Very true. The only caveat I put to that is based on the winnings, our pressing concerns will not be about typical middle-class things like the mortgage payment, job security, the price of gas, or hoping that your AC doesn't croak on Memorial Day weekend.
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good morning everyone
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Then he says thanks for the votes, now I'm cutting your jobs
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1449. Skyepony (Mod)
Here's the plume..today & tomorrow.



& the day after tomorrow..
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Some of the teachers in Texas voted for Rick Perry again! so it's like what the hell is wrong with you people...
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Quoting cat5hurricane:

Afterall, he did state earlier (I believe post 1419) that him and Neapolitan are usually on the same page.

Ummm...Ya think??!!

LMAO


Neop. did not respond yet so, i'm not sure and i have great doubt yet......LOL
Member Since: September 2, 2007 Posts: 178 Comments: 20439
Quoting RastaSteve:


Well Said! My wife is a teacher and she works day and night. She teaches 3rd grade which is very important because that is when the take FCAT. Her scores always come back with her kids at the top and some of these kids come into 3rd grade with very low scores and she has to work her but off to get those scores to high levels at the end of the year. BobinTampa has no clue about education obivously. My wife and i bot have a master's degree and they even want to take start not honoring the extra pay for having a Master's degree. it's a shame what's going on in this state.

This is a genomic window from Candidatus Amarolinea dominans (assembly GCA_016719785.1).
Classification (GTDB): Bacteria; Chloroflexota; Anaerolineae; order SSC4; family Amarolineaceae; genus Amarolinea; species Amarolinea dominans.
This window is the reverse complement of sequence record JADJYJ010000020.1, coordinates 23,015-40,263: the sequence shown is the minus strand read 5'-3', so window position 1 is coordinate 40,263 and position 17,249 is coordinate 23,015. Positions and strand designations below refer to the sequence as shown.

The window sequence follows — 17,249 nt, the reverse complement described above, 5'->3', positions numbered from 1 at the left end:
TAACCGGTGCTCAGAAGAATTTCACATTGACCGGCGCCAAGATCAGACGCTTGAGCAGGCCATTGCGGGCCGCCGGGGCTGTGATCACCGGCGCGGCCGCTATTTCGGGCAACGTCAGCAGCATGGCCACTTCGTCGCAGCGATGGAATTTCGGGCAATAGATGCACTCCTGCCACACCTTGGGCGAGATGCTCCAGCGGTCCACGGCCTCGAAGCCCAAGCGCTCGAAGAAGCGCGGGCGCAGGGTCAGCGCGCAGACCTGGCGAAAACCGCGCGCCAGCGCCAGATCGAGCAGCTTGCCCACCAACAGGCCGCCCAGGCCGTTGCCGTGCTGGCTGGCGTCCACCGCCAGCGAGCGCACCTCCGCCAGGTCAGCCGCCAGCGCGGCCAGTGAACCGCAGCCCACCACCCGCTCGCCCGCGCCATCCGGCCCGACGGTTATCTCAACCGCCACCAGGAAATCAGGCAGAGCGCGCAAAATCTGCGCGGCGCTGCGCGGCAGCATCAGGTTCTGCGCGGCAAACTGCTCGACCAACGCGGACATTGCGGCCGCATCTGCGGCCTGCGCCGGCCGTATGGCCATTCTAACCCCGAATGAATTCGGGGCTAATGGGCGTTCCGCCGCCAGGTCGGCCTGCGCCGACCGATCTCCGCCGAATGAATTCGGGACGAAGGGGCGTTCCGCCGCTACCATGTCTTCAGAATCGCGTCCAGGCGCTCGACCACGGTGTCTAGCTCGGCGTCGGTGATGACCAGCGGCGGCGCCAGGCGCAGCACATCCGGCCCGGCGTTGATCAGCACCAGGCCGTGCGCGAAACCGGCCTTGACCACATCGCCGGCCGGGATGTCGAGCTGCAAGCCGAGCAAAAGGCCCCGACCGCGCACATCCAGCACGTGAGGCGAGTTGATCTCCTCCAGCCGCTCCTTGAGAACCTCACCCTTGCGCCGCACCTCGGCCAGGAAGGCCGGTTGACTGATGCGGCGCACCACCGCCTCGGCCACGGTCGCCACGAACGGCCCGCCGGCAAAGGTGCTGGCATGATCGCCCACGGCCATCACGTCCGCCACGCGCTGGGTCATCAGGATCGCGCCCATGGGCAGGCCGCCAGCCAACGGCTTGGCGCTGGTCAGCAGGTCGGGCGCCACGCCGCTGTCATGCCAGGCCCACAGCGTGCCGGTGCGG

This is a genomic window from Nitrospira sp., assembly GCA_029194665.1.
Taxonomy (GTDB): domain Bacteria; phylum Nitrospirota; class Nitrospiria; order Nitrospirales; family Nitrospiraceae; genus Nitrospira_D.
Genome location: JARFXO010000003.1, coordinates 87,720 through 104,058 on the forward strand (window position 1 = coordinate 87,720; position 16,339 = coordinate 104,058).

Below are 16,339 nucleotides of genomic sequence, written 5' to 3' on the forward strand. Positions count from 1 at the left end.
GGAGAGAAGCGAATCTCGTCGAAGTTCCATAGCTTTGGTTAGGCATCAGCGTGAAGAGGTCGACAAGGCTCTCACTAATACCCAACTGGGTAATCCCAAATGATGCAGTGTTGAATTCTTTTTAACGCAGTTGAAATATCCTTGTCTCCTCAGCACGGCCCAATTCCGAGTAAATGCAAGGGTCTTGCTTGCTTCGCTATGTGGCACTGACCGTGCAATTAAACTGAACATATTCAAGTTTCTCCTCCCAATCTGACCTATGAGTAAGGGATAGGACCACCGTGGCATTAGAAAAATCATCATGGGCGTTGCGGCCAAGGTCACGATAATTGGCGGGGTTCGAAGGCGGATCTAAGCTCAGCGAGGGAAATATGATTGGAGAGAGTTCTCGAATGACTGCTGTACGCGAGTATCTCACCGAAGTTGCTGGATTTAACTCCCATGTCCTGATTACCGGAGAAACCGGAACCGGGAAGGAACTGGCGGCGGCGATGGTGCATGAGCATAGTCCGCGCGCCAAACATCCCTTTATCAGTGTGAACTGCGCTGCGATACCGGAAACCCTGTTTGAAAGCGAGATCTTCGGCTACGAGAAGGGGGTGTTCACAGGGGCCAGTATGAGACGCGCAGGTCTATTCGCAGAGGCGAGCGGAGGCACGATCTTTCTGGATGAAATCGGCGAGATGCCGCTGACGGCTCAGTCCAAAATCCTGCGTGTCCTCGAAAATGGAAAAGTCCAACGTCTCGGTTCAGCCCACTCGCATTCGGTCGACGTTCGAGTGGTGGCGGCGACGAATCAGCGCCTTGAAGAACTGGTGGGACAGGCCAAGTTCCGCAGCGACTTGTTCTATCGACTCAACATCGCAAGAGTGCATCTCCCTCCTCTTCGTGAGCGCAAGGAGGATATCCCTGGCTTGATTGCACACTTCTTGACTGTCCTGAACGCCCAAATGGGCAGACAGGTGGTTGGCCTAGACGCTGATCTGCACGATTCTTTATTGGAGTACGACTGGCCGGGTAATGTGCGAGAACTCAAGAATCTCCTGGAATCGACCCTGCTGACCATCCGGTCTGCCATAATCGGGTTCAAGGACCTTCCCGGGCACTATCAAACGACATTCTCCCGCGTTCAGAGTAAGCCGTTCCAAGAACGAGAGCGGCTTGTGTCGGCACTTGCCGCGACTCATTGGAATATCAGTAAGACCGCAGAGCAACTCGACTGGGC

Yes, but we have alot of people who vote against their own best interests in the worst way. When people begin to pull head out of ass and vote for people who want to HELP them instead of trying to squeeze every last penny out of their time in office, we'll be much better off. That applies to many states, not just Florida.
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The Gulf is warming up, but that's because of Spring!
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We really need something in Weather to talk about, but nothing is really out there.